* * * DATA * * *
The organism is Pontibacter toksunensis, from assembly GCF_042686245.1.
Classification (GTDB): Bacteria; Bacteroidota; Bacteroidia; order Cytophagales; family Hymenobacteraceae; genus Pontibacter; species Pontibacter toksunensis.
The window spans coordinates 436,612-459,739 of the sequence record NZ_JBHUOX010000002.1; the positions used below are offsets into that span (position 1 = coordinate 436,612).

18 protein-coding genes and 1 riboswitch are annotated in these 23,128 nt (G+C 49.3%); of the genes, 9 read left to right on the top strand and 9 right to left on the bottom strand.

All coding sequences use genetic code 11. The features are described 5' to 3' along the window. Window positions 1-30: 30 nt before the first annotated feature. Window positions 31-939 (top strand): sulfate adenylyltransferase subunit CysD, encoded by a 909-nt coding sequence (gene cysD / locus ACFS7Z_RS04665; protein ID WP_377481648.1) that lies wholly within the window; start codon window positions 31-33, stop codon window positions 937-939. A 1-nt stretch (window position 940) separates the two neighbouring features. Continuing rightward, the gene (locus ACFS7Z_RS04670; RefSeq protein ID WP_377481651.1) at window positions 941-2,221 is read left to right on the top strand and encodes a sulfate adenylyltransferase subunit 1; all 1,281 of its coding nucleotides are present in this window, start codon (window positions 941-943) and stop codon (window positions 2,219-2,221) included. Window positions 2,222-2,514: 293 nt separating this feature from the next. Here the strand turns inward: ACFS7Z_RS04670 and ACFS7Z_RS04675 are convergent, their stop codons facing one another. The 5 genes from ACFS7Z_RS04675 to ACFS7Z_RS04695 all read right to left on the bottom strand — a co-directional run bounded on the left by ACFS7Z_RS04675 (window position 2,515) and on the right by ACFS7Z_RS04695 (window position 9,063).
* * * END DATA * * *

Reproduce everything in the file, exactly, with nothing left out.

The organism is Pontibacter toksunensis, from assembly GCF_042686245.1.
Classification (GTDB): Bacteria; Bacteroidota; Bacteroidia; order Cytophagales; family Hymenobacteraceae; genus Pontibacter; species Pontibacter toksunensis.
The window spans coordinates 436,612-459,739 of the sequence record NZ_JBHUOX010000002.1; the positions used below are offsets into that span (position 1 = coordinate 436,612).

18 protein-coding genes and 1 riboswitch are annotated in these 23,128 nt (G+C 49.3%); of the genes, 9 read left to right on the top strand and 9 right to left on the bottom strand.

All coding sequences use genetic code 11. The features are described 5' to 3' along the window. Window positions 1-30: 30 nt before the first annotated feature. Window positions 31-939 (top strand): sulfate adenylyltransferase subunit CysD, encoded by a 909-nt coding sequence (gene cysD / locus ACFS7Z_RS04665; protein ID WP_377481648.1) that lies wholly within the window; start codon window positions 31-33, stop codon window positions 937-939. A 1-nt stretch (window position 940) separates the two neighbouring features. Continuing rightward, the gene (locus ACFS7Z_RS04670; RefSeq protein ID WP_377481651.1) at window positions 941-2,221 is read left to right on the top strand and encodes a sulfate adenylyltransferase subunit 1; all 1,281 of its coding nucleotides are present in this window, start codon (window positions 941-943) and stop codon (window positions 2,219-2,221) included. Window positions 2,222-2,514: 293 nt separating this feature from the next. Here the strand turns inward: ACFS7Z_RS04670 and ACFS7Z_RS04675 are convergent, their stop codons facing one another. The 5 genes from ACFS7Z_RS04675 to ACFS7Z_RS04695 all read right to left on the bottom strand — a co-directional run bounded on the left by ACFS7Z_RS04675 (window position 2,515) and on the right by ACFS7Z_RS04695 (window position 9,063).